Some people might not care for this book (the Amazon reviews support that contention), because it’s different from Dean Koontz’ other work. But if you’ve been paying attention, you’ll have noticed that Koontz frequently changes genres, and mixes and matches genres within a story. He doesn’t like to do the same thing twice (with the exception of the Odd Thomas and Frankenstein books, which just prove that he refuses to be predictable even in his unpredictability). With Your Heart Belongs to Me he has (in my opinion), not only broken new genre ground, but produced his best writing to date.
This book sings. Again and again, I paused in my reading just to savor how beautifully the author had expressed himself. The usual pattern for a popular writer, as far as I’ve observed, is to start out really good, with a book he’s probably labored over for years, and then to become increasingly sloppy, as his publisher’s demands for several books a year force him to churn stuff out and send it away in the rough. But Koontz is an infinitely better writer today than he was when he started, and the best of his recent work reaches (I think) the level of literary fiction. That’s certainly true of Your Heart Belongs to Me.
The blurb on the back told me that this was the story of Ryan Perry, an internet social networking billionaire who’s had a heart transplant and starts getting threatening messages from someone telling him, “You’re heart belongs to me.”
But in fact, Koontz takes more than half of the book to set that situation up. We see Ryan as a rich, healthy, happy young man who lives the American dream. He has an enormous house, surfs whenever he wants to, and is dating a gorgeous young woman. Then he starts experiencing physical symptoms which turn out to indicate, not a heart attack, but a congenital cardiac enlargement condition. He begins to be suspicious (the condition might have been caused by poisoning). He employs a security company to investigate various people who might want him dead. On a whim, he takes his business from the cardiologist he’s been seeing, and switches to a more famous, more expensive specialist. And along the way he has occasional visions—or hallucinations—that seem to be communicating a message. But it’s a message he can’t understand.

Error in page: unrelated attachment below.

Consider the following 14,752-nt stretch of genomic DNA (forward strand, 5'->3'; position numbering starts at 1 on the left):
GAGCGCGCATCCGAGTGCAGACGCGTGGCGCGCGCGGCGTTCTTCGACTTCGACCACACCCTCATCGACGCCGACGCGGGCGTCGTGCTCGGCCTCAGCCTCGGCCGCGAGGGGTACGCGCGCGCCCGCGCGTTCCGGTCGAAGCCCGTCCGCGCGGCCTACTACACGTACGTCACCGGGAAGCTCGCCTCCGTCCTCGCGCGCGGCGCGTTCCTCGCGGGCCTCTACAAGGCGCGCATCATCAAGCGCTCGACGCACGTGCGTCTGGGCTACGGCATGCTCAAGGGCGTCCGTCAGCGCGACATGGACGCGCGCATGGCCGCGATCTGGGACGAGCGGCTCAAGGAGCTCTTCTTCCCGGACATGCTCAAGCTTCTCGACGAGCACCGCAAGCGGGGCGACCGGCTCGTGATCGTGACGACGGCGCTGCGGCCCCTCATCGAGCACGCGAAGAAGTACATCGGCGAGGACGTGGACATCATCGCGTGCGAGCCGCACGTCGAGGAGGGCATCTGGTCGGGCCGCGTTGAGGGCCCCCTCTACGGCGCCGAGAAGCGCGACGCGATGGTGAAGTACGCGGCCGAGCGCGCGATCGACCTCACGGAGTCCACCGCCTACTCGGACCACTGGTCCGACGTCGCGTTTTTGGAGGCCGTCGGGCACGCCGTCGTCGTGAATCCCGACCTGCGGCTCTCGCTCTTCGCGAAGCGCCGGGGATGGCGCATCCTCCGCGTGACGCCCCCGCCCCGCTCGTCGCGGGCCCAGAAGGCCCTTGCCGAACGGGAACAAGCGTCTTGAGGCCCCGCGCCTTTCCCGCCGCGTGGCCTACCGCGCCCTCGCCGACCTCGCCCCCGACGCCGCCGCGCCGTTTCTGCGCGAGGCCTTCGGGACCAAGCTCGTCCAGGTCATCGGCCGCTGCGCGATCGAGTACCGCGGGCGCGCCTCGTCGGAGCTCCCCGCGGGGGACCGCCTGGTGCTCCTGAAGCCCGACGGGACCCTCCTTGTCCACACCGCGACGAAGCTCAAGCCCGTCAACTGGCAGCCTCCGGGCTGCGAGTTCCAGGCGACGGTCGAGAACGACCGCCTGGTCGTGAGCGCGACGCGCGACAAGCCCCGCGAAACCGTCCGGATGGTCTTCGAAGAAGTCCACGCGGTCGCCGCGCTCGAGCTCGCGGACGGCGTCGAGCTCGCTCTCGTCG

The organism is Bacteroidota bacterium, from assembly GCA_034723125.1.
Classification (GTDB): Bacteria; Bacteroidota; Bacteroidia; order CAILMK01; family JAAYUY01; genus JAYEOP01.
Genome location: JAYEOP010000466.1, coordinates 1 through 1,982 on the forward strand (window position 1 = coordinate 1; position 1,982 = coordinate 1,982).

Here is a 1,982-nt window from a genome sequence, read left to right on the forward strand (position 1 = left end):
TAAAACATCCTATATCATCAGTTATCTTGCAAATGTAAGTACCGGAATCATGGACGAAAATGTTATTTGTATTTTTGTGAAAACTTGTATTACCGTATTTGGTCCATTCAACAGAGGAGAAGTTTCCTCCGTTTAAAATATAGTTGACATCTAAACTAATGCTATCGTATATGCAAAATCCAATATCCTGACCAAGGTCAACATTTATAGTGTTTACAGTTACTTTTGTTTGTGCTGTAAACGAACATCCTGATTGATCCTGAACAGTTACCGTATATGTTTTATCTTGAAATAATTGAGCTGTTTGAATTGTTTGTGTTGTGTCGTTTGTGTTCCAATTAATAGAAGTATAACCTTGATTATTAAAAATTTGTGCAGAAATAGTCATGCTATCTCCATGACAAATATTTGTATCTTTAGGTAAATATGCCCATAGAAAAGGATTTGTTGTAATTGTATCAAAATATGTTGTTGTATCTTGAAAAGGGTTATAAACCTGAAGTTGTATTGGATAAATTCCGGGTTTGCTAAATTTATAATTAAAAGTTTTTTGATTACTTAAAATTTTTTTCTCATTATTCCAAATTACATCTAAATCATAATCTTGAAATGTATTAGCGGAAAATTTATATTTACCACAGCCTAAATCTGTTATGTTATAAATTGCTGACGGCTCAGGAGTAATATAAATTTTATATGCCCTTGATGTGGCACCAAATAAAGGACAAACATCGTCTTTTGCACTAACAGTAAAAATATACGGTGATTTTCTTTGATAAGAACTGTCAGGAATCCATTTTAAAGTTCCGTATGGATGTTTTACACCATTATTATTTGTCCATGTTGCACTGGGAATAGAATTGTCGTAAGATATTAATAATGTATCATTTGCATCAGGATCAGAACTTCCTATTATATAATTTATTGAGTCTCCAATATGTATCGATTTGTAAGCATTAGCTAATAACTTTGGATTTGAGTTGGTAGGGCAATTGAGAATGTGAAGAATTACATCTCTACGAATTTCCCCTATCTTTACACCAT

Finally his name comes up on the international transplant waiting list he’s on, and he gets his surgery. His recovery is good. But his girlfriend breaks up with him. (She says he knows why, but he can’t figure it out.) Then the messages start appearing—a bag of candy hearts, all with the same message, left on his pillow in a room that ought to be locked and secure. A heart-shaped pendant left on his pillow. A sudden knife attack, accompanied by a whispered threat.
It isn’t until he’s kidnapped and threatened with death that Ryan begins to acknowledge the things he’s been purposely overlooking, and to understand the meaning of the warnings he’s had. “It’s all about the subtext,” his girlfriend, a writer, once told him.
The ending is different from that of any Koontz novel I recall. But it was a good ending, entirely satisfying in its way.
I recommend Your Heart Belongs to Me highly. You’ll find yourself searching your own heart.